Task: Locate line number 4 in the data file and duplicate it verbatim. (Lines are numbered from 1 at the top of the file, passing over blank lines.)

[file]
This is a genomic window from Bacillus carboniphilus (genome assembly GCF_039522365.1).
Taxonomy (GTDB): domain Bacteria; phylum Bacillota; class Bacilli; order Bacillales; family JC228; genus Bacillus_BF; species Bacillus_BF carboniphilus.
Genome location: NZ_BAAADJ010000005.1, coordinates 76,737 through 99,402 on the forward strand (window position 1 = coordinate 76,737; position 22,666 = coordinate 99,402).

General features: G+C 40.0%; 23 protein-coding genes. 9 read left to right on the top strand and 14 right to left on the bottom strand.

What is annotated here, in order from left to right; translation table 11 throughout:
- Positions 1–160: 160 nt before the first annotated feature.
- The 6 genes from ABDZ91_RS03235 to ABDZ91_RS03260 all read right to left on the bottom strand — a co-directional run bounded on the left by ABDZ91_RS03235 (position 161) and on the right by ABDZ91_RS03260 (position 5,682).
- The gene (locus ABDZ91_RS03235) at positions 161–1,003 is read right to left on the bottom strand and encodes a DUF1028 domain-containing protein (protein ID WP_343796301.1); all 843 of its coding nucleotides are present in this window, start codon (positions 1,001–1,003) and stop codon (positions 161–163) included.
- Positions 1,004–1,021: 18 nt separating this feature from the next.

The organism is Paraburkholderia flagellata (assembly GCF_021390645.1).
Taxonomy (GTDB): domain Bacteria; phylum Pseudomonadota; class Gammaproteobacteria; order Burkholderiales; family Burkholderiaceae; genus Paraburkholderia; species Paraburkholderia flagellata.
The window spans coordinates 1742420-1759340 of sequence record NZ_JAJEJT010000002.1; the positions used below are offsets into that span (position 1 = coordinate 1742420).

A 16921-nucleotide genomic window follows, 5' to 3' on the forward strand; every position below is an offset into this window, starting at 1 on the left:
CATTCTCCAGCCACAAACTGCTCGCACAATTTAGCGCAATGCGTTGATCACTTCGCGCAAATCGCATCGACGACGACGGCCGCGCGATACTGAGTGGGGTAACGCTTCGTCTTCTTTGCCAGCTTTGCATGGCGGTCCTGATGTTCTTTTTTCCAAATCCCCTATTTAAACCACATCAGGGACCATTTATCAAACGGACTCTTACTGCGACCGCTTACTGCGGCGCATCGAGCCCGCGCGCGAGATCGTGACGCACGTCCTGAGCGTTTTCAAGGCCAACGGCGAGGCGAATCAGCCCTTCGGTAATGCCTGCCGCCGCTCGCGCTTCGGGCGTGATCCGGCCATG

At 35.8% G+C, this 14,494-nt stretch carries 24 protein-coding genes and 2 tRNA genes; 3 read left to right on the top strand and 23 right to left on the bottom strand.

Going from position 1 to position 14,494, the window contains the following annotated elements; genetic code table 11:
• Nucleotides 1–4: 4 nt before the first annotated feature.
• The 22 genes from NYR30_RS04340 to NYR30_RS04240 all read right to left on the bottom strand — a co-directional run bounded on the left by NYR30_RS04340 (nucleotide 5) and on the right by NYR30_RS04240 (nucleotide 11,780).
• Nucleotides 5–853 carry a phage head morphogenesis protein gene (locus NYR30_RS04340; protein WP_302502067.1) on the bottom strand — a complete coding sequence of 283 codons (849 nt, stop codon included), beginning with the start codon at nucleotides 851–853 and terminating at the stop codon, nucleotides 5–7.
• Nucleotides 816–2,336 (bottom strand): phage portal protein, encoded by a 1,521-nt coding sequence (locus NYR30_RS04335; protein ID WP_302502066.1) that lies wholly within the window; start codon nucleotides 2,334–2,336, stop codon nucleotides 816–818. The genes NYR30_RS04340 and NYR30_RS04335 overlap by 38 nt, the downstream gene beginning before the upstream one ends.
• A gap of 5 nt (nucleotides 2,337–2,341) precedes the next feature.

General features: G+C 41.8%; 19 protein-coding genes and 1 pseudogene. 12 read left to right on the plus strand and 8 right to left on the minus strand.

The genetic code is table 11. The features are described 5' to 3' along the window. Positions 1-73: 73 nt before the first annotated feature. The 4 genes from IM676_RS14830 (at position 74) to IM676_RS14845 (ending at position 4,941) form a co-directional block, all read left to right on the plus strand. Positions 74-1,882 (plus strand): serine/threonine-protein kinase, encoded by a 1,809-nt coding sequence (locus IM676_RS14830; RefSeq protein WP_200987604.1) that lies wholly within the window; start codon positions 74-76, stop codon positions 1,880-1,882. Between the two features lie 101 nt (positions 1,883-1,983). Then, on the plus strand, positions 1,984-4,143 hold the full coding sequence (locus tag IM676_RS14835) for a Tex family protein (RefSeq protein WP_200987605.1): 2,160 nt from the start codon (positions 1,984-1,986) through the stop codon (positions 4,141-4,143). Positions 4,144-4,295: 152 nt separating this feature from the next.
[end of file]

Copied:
General features: G+C 40.0%; 23 protein-coding genes. 9 read left to right on the top strand and 14 right to left on the bottom strand.